Union worker Ana Santoyo becomes fourth challenger to Alderman James Gardiner; Santoyo plans to bring a ‘fighting, socialist campaign to Chicago’s 45th Ward’
by BRIAN NADIG
Union library worker Ana Santoyo launched her 45th Ward aldermanic candidacy at an Oct. 4 rally that earlier in the day Santoyo tweeted would include a “protest of police terror.”
Santoyo, a member of the Party for Socialism and Liberation, becomes the fourth candidate to announce their candidacy against Alderman James Gardiner, who is seeking a second term in the City Council.
A campaign volunteer said that the word “socialism” can scare some people but that the movement simply means putting “power into the hands of the people.”
The other challengers, who have been featured in earlier articles in Nadig Newspapers, are Northwest Chicago Historical Society president and former Jefferson Park Forward board member Susanna Ernst, attorney and Belding Local School Council chairperson Megan Mathias, and Jefferson Park resident Marija Tomic.
Santoyo’s campaign website states that “real change begins with a truly progressive political program based on equity, justice and guaranteed human rights for all.”
Santoyo has been active in Justice for Anthony Alvarez, who last year was fatally shot by a 16th (Jefferson Park) District officer during a foot chase.
Her website states that Santoyo wants safe communities but that police are “frequently a source of danger for our residents” and that racial harassment and profiling by the police are serious problems.
Santoyo’s Oct. 4 campaign event was held across from the 16th District Station, 5151 N. Milwaukee Ave., where in contrast Gardiner, a firefighter, has sponsored support the police rallies.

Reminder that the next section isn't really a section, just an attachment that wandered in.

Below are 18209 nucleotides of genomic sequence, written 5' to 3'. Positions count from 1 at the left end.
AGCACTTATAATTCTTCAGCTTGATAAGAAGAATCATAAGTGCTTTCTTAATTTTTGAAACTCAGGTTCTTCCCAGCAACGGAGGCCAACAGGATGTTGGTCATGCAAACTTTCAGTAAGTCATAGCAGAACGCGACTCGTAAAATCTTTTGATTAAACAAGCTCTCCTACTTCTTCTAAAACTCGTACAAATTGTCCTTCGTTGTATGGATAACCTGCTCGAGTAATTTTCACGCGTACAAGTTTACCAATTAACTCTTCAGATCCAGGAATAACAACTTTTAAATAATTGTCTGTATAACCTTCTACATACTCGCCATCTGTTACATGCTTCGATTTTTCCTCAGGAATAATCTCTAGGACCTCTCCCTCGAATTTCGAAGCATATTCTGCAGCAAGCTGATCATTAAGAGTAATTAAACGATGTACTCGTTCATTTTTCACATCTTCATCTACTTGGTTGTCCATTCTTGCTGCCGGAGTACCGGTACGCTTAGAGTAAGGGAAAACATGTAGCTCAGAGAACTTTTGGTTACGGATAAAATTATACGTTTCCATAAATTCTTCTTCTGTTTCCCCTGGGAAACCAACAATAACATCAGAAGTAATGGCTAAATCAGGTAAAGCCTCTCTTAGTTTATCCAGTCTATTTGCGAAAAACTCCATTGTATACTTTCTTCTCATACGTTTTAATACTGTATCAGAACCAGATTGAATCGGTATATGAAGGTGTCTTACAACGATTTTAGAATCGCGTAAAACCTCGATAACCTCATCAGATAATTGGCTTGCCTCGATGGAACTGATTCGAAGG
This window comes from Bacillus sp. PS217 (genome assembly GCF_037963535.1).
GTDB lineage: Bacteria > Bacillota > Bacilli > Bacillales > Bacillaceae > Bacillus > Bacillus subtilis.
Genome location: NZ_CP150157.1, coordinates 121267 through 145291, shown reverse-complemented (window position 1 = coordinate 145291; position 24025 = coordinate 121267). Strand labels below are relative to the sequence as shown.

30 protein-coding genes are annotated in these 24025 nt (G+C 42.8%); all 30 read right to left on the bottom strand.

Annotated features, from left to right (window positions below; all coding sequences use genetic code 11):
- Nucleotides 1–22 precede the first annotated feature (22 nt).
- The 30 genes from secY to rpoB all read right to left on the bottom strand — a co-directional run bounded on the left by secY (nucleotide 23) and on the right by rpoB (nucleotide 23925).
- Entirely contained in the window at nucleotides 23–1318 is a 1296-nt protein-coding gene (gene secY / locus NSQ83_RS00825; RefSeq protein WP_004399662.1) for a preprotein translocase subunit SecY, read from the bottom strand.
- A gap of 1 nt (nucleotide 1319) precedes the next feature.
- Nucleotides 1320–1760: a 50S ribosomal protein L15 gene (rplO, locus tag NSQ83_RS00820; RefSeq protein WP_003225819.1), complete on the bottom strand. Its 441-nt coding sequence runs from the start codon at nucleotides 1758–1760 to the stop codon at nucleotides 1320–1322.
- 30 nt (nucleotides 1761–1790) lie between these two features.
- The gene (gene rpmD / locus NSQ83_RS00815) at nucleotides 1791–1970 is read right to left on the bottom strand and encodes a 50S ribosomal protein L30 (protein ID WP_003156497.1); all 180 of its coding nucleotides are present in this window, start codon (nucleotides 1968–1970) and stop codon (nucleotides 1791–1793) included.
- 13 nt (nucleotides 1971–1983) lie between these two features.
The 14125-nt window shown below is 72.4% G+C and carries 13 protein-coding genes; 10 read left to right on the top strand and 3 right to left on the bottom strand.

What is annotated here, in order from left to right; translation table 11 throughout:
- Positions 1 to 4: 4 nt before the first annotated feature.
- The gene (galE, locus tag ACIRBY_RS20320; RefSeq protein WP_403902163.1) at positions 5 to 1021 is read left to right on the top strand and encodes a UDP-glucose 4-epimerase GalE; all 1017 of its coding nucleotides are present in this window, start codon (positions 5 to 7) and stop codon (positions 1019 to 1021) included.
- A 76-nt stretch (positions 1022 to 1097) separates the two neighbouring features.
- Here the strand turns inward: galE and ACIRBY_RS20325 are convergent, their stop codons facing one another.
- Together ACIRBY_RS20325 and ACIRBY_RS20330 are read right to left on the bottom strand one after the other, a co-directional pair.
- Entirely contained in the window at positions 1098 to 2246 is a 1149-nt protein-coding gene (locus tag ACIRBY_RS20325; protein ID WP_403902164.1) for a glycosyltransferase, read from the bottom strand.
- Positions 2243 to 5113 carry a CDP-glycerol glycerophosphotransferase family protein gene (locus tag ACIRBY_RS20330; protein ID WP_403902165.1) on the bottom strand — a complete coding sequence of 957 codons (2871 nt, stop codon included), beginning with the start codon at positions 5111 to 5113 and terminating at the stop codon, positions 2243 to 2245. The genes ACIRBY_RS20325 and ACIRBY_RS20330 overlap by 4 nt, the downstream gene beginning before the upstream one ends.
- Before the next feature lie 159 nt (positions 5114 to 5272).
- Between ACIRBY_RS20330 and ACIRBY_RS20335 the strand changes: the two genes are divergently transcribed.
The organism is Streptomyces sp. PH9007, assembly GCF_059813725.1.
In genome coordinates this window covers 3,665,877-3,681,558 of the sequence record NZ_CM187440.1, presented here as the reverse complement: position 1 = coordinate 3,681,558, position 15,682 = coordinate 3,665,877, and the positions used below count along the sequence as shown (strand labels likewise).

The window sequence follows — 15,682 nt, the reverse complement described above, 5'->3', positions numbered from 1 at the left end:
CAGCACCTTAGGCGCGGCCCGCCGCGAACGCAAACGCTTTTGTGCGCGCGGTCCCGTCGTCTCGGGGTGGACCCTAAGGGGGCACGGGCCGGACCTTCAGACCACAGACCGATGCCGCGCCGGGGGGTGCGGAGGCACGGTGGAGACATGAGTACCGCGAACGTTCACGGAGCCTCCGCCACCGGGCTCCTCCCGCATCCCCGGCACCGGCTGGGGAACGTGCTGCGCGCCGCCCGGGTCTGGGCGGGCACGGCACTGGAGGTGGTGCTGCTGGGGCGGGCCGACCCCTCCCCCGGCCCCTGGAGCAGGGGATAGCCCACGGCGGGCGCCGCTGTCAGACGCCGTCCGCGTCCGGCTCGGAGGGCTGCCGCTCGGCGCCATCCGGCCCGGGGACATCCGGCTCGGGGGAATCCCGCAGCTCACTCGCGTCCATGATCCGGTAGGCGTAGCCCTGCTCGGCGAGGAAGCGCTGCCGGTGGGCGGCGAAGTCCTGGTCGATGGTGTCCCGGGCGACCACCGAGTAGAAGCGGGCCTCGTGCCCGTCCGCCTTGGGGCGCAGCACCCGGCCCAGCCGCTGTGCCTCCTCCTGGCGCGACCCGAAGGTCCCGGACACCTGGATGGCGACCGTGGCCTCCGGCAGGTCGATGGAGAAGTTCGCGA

On other issues, Santoyo wants new zoning developments in the ward to have more than the minimum 20-percent affordable housing requirement and wants the ban on rent control lifted. She also supports removing the police from schools, increasing the minimum wage to $20 per hour and making the CTA free for riders, according to her website.
She also pledges to rid the 45th Ward of “far-right and fascist elements” such as the Proud Boys and “Blue Lives Matters.” She claims these groups hold rallies in an attempt to intimidate the working-class and non-white residents of the ward.
Gardiner has said that public safety is the top issue in the ward. “If our residents aren’t safe, everything else is meaningless,” he said. He also said that the “defund the police” movement has led to policies that restrict the ability of officers to do their job effectively.
Ernst said that she would bring back ward nights in which residents can meet with her to discuss their concerns and hold “civic nights” for community leaders, adding that for too long there has been too much divisiveness in the ward.
“I think we can execute on this if we just start talking to one another,” Ernst said. “We all want what’s best for the community.”
Ernst also said that the ward has many vacant lots, including some that were upzoned years ago, and “It’s time to start thinking what we are going to do next.”
Mathias has been working on her campaign since last year. “I will draw on decades of experience as a lawyer, mother, active community member and small business owner to represent our diverse community with grit and determination,” Mathias said.
She said that the community wants “genuine leadership” that will bring residents together around shared goals.
Tomic said that as alderperson she would address crime by working to stop the deployment of local officers to other parts of the city and restore mental health services. She called Jefferson Park “a small town in a big city” but said that “the small town I once knew has started to slip away and the quality of life is different that when I was my children’s ages.”
The 45th Ward under the remap lost sections of Old Irving Park and gained portions of Edgebrook and Norwood Park. It also includes large sections of Jefferson Park, Portage Park and Gladstone Park.